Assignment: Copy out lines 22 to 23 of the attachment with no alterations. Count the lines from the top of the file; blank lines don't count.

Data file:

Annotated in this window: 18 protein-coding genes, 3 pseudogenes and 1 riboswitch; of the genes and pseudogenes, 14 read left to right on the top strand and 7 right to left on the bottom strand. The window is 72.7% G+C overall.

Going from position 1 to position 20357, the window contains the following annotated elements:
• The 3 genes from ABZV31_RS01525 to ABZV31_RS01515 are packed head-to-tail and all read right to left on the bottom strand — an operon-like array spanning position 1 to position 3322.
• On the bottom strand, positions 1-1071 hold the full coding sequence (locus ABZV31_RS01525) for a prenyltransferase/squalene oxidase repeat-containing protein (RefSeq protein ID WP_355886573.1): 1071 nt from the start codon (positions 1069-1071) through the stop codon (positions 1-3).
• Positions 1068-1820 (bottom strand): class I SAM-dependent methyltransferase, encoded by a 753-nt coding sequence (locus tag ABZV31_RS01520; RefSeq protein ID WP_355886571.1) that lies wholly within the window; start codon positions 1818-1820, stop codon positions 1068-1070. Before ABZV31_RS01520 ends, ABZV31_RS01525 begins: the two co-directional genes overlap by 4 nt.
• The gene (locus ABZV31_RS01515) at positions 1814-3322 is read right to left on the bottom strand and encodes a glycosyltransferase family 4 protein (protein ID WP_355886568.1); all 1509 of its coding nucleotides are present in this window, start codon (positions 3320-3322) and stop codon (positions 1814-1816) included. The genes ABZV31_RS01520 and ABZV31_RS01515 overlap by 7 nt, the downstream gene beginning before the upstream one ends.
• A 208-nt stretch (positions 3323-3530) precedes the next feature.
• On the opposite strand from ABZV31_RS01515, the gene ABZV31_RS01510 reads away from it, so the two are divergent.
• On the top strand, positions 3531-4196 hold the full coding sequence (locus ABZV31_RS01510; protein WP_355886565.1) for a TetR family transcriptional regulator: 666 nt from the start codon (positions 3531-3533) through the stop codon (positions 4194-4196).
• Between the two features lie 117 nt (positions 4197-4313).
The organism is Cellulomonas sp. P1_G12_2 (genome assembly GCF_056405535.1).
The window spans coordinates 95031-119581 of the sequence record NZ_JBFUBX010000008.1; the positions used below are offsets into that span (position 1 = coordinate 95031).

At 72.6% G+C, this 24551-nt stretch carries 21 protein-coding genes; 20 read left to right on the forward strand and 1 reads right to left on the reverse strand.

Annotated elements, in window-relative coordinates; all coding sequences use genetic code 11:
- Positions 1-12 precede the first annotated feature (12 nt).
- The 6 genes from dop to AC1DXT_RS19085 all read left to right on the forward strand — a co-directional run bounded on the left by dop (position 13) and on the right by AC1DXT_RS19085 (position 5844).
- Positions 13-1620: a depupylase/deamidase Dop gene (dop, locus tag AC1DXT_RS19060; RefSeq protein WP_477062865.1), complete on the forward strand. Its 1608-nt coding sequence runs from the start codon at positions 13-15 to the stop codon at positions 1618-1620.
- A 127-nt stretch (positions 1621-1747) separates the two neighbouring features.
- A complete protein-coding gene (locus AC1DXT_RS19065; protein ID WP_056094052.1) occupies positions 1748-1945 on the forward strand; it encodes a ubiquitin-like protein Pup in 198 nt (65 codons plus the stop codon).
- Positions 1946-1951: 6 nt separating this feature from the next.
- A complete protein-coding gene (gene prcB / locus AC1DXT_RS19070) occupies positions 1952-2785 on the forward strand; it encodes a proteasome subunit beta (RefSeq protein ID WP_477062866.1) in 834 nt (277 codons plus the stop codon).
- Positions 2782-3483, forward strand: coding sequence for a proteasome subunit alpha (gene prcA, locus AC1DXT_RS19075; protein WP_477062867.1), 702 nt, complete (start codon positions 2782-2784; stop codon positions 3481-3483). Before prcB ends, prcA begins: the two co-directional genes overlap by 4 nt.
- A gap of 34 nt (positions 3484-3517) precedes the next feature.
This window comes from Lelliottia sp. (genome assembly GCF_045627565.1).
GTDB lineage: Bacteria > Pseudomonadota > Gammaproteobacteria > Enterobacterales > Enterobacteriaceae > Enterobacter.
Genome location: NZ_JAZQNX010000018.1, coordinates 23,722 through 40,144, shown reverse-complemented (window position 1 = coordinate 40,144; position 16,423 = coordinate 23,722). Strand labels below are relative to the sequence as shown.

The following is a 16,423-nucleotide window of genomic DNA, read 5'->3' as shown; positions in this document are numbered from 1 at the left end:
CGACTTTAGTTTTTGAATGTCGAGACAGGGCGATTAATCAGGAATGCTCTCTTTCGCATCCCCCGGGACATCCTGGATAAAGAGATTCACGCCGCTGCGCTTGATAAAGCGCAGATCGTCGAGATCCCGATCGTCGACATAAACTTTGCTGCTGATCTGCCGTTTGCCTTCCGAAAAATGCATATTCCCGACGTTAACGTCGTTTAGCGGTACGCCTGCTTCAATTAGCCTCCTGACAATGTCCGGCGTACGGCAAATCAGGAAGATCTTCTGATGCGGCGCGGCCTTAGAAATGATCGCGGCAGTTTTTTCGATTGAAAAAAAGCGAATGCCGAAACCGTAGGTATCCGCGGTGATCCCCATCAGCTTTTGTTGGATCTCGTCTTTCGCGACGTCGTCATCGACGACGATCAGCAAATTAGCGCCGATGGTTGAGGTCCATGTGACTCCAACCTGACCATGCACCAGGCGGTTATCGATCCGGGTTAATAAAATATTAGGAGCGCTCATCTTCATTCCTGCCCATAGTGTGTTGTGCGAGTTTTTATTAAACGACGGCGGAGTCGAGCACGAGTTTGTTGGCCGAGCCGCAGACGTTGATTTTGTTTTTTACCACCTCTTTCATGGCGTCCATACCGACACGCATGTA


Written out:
- Positions 2782-3483, forward strand: coding sequence for a proteasome subunit alpha (gene prcA, locus AC1DXT_RS19075; protein WP_477062867.1), 702 nt, complete (start codon positions 2782-2784; stop codon positions 3481-3483). Before prcB ends, prcA begins: the two co-directional genes overlap by 4 nt.
- A gap of 34 nt (positions 3484-3517) precedes the next feature.